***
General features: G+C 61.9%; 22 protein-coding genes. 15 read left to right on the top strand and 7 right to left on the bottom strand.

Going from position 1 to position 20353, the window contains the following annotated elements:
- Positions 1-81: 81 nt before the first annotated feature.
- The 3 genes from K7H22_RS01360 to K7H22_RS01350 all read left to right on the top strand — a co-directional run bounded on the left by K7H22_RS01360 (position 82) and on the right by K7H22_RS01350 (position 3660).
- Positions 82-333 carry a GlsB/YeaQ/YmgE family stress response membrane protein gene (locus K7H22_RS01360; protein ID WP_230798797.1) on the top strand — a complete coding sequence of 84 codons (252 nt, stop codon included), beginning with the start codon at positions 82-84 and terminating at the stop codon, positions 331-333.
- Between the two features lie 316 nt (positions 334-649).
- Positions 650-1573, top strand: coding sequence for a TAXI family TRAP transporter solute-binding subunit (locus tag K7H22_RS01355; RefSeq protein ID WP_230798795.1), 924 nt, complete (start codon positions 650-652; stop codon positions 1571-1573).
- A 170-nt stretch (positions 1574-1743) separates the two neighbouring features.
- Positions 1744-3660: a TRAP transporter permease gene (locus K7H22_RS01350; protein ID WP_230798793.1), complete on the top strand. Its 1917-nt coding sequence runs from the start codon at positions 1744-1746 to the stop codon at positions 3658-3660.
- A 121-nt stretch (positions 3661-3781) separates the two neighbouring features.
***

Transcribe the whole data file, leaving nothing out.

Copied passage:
General features: G+C 61.9%; 22 protein-coding genes. 15 read left to right on the top strand and 7 right to left on the bottom strand.

Going from position 1 to position 20353, the window contains the following annotated elements:
- Positions 1-81: 81 nt before the first annotated feature.
- The 3 genes from K7H22_RS01360 to K7H22_RS01350 all read left to right on the top strand — a co-directional run bounded on the left by K7H22_RS01360 (position 82) and on the right by K7H22_RS01350 (position 3660).
- Positions 82-333 carry a GlsB/YeaQ/YmgE family stress response membrane protein gene (locus K7H22_RS01360; protein ID WP_230798797.1) on the top strand — a complete coding sequence of 84 codons (252 nt, stop codon included), beginning with the start codon at positions 82-84 and terminating at the stop codon, positions 331-333.
- Between the two features lie 316 nt (positions 334-649).
- Positions 650-1573, top strand: coding sequence for a TAXI family TRAP transporter solute-binding subunit (locus tag K7H22_RS01355; RefSeq protein ID WP_230798795.1), 924 nt, complete (start codon positions 650-652; stop codon positions 1571-1573).
- A 170-nt stretch (positions 1574-1743) separates the two neighbouring features.
- Positions 1744-3660: a TRAP transporter permease gene (locus K7H22_RS01350; protein ID WP_230798793.1), complete on the top strand. Its 1917-nt coding sequence runs from the start codon at positions 1744-1746 to the stop codon at positions 3658-3660.
- A 121-nt stretch (positions 3661-3781) separates the two neighbouring features.